Are You Listening? Hear What Uninterrupted Silence Sounds Like

Originally published on August 14, 2018 1:06 pm

Summertime is for road trips. Atlas Obscura and All Things Considered are traveling up the West Coast, from California to Washington, in search of "hidden wonders" — unique but overlooked people and places.

It's a little before 5:00 on a summer morning, and Matt Mikkelsen stands not so far down a trail in the Hoh Rain Forest in Washington's Olympic National Park. In the dense forest, dominated by massive Sitka spruce trees dripping with tangles of moss, Mikkelsen has just set up a tripod, topped not with a camera but with a disembodied black foam head.

The head is actually an unusual microphone — which Mikkelsen lovingly refers to as "Fritz" — and he is using it to record the dawn chorus, the time when the forest wakes, and the chirps and hiccups of the night give way to the trilling, ecstatic reveille of the rain forest's birds. (To fully experience what this sounds like, listen to the audio version of this story — available above — using earbuds.)

Mikkelsen, an audio technician and recording specialist, works with a nonprofit called One Square Inch of Silence, founded by his mentor, audio ecologist Gordon Hempton. Its purpose is to promote the preservation of quiet places — that is, places without human-made sounds.

Protecting wilderness, they argue, means more than guarding against development and industry, but also keeping spaces free of noise pollution — including the sound of aircraft far overhead — that can affect the people who visit these places and the wildlife that calls them home.

In 2005, when Hempton founded One Square Inch of Silence, he designated a spot, a few miles up the Hoh River Trail into the rain forest, the quietest place in the U.S. and marked it with a small, red stone.

Mikkelsen, 24, is tall and slim, with a long auburn beard. His friends call him "Sasquatch," but that doesn't seem to suit his gentle, quiet demeanor.

"Even though protecting 1 square inch seems like a very small, insignificant amount of space," he explains, "due to the nature of sound and silence, it's preserving this whole ecosystem."

If that inch stays quiet, that means that the entire valley, and miles around it, will be similarly intact and free of intrusive noise. Hempton defines a naturally quiet place as one where there are 15 minutes of non-human-made sound. He estimates that there are fewer than 10 such places in the U.S.

As Mikkelsen adjusts the sensitivity of his recording, the dawn chorus seems to explode around the valley.

"In a forest like this, it's so dense, I can only see maybe 50 yards in one direction, if you're lucky," he says. "But I can hear for miles."

That sense, of how far you can hear, is known as your auditory horizon, and much of the time — indoors or in a city, for example — it doesn't extend very far. But in the forest, with eyes closed and a little focus, it sprawls.

"In a place like this your auditory horizon isn't just 1 or 2 miles," he says. "You can hear everything that's happening in this valley. ... It's like we're listening to 5 miles or 10 miles around us right now. It's crazy."

Mikkelsen then offers headphones connected to Fritz, so visitors can hear what Fritz's hypersensitive ears are picking up. The sensation is more than mere amplification, because you can still perceive the direction and distance of each twitter and rustle, thanks to Fritz's ears.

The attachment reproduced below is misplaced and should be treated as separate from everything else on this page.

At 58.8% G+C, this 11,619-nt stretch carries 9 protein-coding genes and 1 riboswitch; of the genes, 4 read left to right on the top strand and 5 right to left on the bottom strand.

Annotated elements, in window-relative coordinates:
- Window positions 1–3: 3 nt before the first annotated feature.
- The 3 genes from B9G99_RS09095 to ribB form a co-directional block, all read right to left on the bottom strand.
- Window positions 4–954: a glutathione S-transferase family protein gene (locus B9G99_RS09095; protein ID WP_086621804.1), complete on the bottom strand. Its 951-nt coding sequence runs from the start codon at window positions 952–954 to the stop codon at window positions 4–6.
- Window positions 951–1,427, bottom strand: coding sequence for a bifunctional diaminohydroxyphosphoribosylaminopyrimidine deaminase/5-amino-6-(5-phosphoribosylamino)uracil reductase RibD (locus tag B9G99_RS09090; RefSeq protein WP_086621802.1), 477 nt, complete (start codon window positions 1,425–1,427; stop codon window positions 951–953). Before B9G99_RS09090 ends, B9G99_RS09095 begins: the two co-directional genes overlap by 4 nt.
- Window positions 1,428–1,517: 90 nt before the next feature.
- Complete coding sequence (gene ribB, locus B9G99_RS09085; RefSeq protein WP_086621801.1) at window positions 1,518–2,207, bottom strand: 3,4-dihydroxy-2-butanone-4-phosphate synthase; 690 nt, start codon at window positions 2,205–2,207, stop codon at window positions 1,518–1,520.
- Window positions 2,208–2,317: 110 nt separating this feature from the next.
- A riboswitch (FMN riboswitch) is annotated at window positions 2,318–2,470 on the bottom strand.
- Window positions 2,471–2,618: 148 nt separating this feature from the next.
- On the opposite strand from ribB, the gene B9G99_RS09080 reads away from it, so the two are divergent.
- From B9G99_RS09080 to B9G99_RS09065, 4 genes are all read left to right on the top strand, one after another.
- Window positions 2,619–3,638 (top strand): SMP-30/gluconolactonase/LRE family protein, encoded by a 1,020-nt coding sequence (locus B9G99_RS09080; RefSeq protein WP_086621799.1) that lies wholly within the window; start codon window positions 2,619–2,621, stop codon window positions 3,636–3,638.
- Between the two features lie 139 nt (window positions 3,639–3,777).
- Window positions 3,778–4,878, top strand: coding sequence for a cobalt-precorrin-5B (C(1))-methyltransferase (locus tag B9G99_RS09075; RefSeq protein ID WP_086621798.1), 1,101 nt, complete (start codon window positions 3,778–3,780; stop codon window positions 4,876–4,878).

"When you listen to it through a microphone system like this," he says, "you all of a sudden realize that you're listening to hundreds, if not thousands, of birds."

It's like your own hearing, enhanced to an impossibly intimate level.

But since One Square Inch of Silence was established, the Hoh Rain Forest has gotten louder, through increased air traffic and the testing of loud Navy jets nearby.

Now, Hempton and Mikkelsen are planning to make One Square Inch part of a larger effort to identify, designate and protect quiet places like it around the world.

"Just the fact that this place exists is enough to give me hope for the world," Mikkelsen says, softly. "And I think that's the reason why we conserve wilderness in the first place."

Samir S. Patel is deputy editor of Atlas Obscura.

Maureen Pao edited the Web story. Dylan Thuras, a founder of Atlas Obscura, Matt Ozug, Renita Jablonski and Michael May reported, produced and edited the audio story.

Copyright 2018 NPR. To see more, visit http://www.npr.org/.

AILSA CHANG, HOST:

We're going to do something unusual for a moment. We're going to stop talking. And in those few seconds, I want you to focus on what you hear around you starting now. Maybe you heard the hum of an air conditioner or cars, probably some kind of human-made sound. Humans have altered the environment in profound ways. And one way that's easy to overlook is what we've done to our sound environment. All this week we've been on a road trip, our summer collaboration with the website tracking hidden wonders, Atlas Obscura. Today in our final installment, the site's co-founder Dylan Thuras brings us his search for silence.

DYLAN THURAS, BYLINE: We've traveled an incredible, exhausting, noisy 2,200 miles up the west coast in search of hidden wonders. Today I'm leaving the highway behind and heading into the Hoh Rain Forest in northern Washington, looking for something increasingly rare. My guide is Matt Mikkelsen, but his friends call him Sasquatch.

MATT MIKKELSEN: Everyone, control your breathing if possible.

THURAS: That's Matt. Matt's 24 years old. He's tall, slender with a big bushy beard. It's 4:30 in the morning. We're standing just outside of the Hoh Rain Forest listening to the birds.

MIKKELSEN: When we talk about silence, really we're just talking about the lack of human-created noise. I've been to many naturally silent places that are incredibly loud.

THURAS: Matt's part of an organization called the One Square Inch of Silence. It's dedicated to preserving the natural sounds of the Hoh River valley.